HPA Hormones & Targets and Posterior Pituitary Hormones

by Thad Wilson, PhD

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    00:00 When dealing with hypothalamic pituitary axis hormones and targets, we really need to talk about four main items.

    00:12 And that is, What is the anterior pituitary target? What stimulates it? That's the hypothalamic hormone.

    00:22 And then, What pituitary hormone is released? And then, Where is it going? And what is it going to do? Let's start off with CRH.

    00:32 This will stimulate corticotropes to release ACTH.

    00:40 ACTH then binds to the adrenal cortex and causes release of hormones.

    00:49 The TRH stimulates thyrotropes.

    00:56 And that releases TSH which than goes to the thyroid gland to cause the release of T3 and T4.

    01:06 Growth hormones releasing hormone or GHRH, goes to somatotropes and somatotropes release growth hormone.

    01:18 This has a lot of widespread effects causing growth and anabolic type of response.

    01:25 Somatostatin also goes to somatostropes but it is a negative inhibitor of growth hormone and it effects on growth hormone are widespread.

    01:38 Because if you prevent the release of growth hormone, growth hormone will not have it's growth like effects.

    01:46 Somastostatin is interesting because it inhibits more than just somatostropes.

    01:53 It also inhibits thyrotropes.

    01:56 This will change the TSH levels and therefore, inhibit thyroid hormone release.

    02:04 The next hypothalamic hormone we need to deal with is GRH.

    02:09 GRH will stimulate gonadotropes and that will release lutenizing hormone or LH.

    02:17 LH effects the gonads and will start androgren production.

    02:22 GRH also does one other thing, it also releases follicles stimulating hormones or FSH.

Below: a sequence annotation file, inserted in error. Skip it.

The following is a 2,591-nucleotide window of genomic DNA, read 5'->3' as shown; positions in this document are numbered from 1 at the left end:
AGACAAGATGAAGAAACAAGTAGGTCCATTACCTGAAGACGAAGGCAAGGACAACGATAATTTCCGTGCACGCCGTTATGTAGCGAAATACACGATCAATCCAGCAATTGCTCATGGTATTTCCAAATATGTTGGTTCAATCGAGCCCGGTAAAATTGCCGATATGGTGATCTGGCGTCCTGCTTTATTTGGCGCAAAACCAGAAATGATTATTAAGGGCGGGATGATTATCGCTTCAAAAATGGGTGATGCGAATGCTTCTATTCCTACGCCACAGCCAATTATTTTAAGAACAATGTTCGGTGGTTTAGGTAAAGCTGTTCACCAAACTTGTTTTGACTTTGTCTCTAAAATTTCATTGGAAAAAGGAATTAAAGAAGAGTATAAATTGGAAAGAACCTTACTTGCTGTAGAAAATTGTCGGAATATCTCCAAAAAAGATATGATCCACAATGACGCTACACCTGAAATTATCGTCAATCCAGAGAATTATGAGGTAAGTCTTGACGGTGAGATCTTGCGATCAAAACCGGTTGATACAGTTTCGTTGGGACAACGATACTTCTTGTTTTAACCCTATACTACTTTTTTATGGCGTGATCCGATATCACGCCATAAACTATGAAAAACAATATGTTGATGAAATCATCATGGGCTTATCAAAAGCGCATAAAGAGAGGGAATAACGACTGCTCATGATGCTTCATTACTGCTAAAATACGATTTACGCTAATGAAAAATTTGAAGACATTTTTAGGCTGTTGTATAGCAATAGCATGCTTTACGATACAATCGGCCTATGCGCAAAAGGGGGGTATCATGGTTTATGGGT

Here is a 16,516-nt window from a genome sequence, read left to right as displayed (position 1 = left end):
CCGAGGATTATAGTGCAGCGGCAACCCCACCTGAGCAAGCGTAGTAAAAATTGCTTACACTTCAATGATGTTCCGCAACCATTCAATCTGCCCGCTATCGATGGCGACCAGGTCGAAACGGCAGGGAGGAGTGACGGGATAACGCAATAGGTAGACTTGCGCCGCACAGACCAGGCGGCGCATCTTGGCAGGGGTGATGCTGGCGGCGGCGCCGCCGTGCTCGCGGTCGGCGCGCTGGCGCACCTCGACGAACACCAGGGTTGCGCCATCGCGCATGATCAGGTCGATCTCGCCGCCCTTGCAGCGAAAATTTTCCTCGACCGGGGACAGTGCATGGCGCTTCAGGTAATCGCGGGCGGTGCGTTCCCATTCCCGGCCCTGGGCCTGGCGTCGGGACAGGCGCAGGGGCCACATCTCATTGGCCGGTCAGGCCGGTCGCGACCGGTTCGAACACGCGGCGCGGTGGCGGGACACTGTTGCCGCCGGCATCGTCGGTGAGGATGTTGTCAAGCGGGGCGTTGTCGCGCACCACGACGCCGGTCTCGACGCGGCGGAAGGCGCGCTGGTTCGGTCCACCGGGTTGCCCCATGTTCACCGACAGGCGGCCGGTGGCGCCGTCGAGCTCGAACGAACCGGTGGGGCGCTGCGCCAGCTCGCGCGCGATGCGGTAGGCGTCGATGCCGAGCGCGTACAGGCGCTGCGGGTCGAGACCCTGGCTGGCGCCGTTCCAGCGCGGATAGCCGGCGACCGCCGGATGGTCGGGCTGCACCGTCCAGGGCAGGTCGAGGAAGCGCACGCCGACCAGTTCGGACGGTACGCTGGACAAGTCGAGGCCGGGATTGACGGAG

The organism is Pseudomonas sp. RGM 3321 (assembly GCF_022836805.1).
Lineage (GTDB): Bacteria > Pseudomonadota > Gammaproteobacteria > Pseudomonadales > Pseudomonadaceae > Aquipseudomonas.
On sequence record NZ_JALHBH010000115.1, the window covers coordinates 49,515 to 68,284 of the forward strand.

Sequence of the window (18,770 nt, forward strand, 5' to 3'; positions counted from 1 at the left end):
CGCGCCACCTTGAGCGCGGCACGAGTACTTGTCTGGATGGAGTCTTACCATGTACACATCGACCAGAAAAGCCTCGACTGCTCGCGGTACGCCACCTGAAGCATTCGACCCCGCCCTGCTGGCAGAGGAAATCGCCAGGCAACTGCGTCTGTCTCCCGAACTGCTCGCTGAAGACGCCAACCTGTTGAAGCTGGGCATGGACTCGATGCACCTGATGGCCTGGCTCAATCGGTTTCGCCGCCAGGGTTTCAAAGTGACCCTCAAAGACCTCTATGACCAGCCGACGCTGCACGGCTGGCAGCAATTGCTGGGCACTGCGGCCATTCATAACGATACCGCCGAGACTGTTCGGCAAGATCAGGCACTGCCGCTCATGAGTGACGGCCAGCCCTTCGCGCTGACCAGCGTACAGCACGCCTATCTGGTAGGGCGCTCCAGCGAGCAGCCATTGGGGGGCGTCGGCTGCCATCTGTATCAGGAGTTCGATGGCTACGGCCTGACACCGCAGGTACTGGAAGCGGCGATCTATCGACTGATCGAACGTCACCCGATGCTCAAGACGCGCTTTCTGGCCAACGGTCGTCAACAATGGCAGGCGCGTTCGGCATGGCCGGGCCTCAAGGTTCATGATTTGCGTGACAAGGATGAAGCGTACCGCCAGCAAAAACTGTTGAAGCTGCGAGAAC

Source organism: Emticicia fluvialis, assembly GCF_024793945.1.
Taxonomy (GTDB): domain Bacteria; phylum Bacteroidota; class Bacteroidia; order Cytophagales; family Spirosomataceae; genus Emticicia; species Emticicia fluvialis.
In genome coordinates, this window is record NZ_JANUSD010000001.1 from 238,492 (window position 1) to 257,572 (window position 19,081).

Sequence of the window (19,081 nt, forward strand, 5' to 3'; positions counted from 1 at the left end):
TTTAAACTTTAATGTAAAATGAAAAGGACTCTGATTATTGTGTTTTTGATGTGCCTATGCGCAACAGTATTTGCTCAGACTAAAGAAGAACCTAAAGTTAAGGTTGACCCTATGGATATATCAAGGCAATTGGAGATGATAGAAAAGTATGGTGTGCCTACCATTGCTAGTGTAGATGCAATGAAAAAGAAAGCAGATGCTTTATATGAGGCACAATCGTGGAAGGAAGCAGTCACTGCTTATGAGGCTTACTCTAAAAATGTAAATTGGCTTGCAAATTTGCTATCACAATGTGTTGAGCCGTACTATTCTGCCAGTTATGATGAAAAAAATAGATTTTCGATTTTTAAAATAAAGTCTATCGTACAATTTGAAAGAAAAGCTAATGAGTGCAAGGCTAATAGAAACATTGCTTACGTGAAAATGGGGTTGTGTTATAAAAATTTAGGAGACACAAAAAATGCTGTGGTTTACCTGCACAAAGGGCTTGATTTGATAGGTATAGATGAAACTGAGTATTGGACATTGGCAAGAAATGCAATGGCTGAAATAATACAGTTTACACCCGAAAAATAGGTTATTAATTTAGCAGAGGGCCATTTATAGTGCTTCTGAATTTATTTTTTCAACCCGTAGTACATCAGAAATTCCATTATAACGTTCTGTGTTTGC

02:31 That too helps maturation processes occur in the gonads.

    02:39 Things like follicle formation and spermatogenesis.

    02:42 Finally we have dopamine.

    02:45 Dopamine acts on lactotropes and causes the inhibition of the release of prolactin.

    02:55 So you normally would get prolactin release unless dopamine is present.

    03:00 When dopamine is present it inhibits prolactin.

    03:03 Prolactin is very important with the mammary glands.

    03:07 This will allow for milk production.

    03:09 The posterior pituitary hormones again come directly from the hypothalamus.

    03:16 These posterior pituitary hormones are oxytocin.

    03:20 And oxytocin primarily, effects the uterus as well as breast tissue or mammary glands.

    03:29 Antidiurectic hormone is the other posterior pituitary hormone.

    03:34 And that effects places like the collecting duct on the renal tubule to help you reabsorb water.

    About the Lecture

    The lecture HPA Hormones & Targets and Posterior Pituitary Hormones by Thad Wilson, PhD is from the course Endocrine Physiology.

    Included Quiz Questions

    1. Thyrotropes
    2. Corticoteopes
    3. Somatotropes
    4. Gonadotropes
    5. Lactotropes
    1. Somatotropes
    2. Corticoteopes
    3. Thyrotropes
    4. Gonadotropes
    5. Lactotropes
    1. Follicle-stimulating hormone
    2. Androgens
    3. Growth hormone
    4. Prolactin

    Author of lecture HPA Hormones & Targets and Posterior Pituitary Hormones

     Thad Wilson, PhD

    Thad Wilson, PhD

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